Mathematical and Physical Journal
for High Schools
Issued by the MATFUND Foundation
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# English Issue, December 2002

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## Solutions of advanced problems A

A. 269. A circular hole is to be completely covered with two square boards. The sides of the squares are metre. In what interval may the diameter of the hole vary?

Figure 1

It is easy to see that a hole of radius $\displaystyle 2-\sqrt2$ (and all smaller holes) can be covered by two unit squares, see Figure 1.

We will prove that if a unit square covers at least half of the perimeter of a circle of radius r, then $\displaystyle r\le2-\sqrt2$. This implies that the diameter of the hole cannot exceed

$\displaystyle 4-2\sqrt2\approx1.17~\rm metre.$

Let K be a circle of radius r, and N be a unit square, which covers at least the half of K. If r$\displaystyle \ge$1/2, then N can be translated such that each side of N or its extension has at least one common point with K and the covered part of the curve is increasing, see Figure 2.

Figure 2

So, it can be assumed that r>1/2 and (the extension of) each side of N has a common point with K.

First, assume that a vertex of N is inside K. Let the vertices of N be A, B, C, D and suppose that A is inside K. Denote the intersection of K and the half-lines AB and AD by P and Q, respectively. (Figure 3.)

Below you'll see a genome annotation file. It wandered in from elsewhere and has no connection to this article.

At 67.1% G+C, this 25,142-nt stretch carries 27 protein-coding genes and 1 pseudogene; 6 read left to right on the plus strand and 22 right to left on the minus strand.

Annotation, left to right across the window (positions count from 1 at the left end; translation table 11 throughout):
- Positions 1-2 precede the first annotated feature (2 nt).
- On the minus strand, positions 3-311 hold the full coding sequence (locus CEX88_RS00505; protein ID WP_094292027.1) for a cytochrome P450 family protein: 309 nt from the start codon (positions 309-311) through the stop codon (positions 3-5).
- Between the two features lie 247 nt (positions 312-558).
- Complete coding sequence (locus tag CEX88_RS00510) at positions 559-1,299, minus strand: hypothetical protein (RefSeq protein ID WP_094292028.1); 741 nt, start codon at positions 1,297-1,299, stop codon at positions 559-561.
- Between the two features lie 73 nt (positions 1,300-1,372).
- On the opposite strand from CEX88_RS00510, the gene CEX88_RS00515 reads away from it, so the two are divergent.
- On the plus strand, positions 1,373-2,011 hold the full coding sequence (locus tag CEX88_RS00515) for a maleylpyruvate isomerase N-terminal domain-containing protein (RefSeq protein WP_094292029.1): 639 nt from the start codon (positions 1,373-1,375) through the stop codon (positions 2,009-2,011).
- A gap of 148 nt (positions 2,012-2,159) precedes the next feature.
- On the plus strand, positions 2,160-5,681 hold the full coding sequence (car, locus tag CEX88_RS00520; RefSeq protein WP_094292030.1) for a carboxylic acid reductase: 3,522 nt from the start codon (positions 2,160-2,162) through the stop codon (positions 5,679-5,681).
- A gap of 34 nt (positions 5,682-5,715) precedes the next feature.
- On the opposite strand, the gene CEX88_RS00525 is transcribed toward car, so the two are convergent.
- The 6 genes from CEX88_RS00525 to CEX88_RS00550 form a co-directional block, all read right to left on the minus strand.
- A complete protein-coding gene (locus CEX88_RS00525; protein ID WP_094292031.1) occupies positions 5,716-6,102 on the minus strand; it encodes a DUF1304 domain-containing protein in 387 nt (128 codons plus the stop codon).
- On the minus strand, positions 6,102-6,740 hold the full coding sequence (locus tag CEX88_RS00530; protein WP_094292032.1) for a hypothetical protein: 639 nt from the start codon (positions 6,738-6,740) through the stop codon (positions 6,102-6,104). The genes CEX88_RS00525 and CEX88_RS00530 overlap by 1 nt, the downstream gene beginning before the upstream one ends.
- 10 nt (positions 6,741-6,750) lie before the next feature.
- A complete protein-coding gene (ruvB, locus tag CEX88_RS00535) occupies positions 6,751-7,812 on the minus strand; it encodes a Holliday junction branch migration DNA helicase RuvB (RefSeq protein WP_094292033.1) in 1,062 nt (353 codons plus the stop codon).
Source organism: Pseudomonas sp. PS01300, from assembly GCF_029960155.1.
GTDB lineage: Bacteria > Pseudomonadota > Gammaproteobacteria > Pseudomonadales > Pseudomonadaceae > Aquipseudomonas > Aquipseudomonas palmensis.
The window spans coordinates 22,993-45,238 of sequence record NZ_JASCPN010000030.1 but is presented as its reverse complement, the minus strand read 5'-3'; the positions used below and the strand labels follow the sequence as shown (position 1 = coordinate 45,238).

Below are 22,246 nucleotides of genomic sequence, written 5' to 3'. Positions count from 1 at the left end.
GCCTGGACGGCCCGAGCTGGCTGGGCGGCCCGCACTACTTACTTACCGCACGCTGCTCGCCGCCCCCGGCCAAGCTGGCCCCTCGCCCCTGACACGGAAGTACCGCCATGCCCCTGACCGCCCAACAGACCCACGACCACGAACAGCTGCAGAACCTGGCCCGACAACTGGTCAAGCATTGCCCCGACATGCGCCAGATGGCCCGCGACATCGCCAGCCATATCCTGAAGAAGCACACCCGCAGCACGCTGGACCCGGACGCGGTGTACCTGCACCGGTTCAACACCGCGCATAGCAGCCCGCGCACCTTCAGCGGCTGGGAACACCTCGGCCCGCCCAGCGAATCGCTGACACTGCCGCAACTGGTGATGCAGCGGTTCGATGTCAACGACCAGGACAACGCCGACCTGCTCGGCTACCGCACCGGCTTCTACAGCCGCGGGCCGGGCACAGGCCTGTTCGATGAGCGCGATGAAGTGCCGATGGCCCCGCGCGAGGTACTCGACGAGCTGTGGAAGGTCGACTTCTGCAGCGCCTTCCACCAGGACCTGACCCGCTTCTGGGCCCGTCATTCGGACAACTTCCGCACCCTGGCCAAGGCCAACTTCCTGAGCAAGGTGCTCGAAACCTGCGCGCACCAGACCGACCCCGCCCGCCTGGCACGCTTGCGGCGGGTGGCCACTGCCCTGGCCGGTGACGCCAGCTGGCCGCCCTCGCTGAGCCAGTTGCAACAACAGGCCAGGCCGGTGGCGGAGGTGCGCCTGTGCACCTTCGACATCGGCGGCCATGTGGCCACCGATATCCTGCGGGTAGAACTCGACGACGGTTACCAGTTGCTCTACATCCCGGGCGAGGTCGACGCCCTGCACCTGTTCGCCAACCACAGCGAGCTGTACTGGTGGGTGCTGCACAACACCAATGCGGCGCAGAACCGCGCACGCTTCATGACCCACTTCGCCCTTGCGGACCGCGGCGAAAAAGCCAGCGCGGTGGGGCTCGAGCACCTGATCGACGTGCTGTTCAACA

Because PAQ$\displaystyle \angle$=90o, the centre of K and vertex A are on the same side of line PQ. This implies that the uncovered arc PQ is longer than the half of K. This is a contradiction, thus this case is impossible.

We are left to deal with the case when there are no vertices of N inside K and each side or its extension has a common point with K. It is easy to check that these common points cannot be on the extension of the sides of N; they must lie on the perimeter of N.

 Figure 3 Figure 4

Denote by $\displaystyle \alpha$, $\displaystyle \beta$, $\displaystyle \gamma$ and $\displaystyle \delta$ the angles drawn on Figure 4.

The total of the uncovered arcs is at most the half of K, so $\displaystyle \alpha$+$\displaystyle \beta$+$\displaystyle \gamma$+$\displaystyle \delta$90o. By symmetry, it can be assumed that +45o.

As can be read from the Figure, r(cos +cos )=r(cos +cos )=1. The concavity of the cosine function yields

and hence .

Thus, the radius of the hole can be at most ; its diameter can be at most  metre.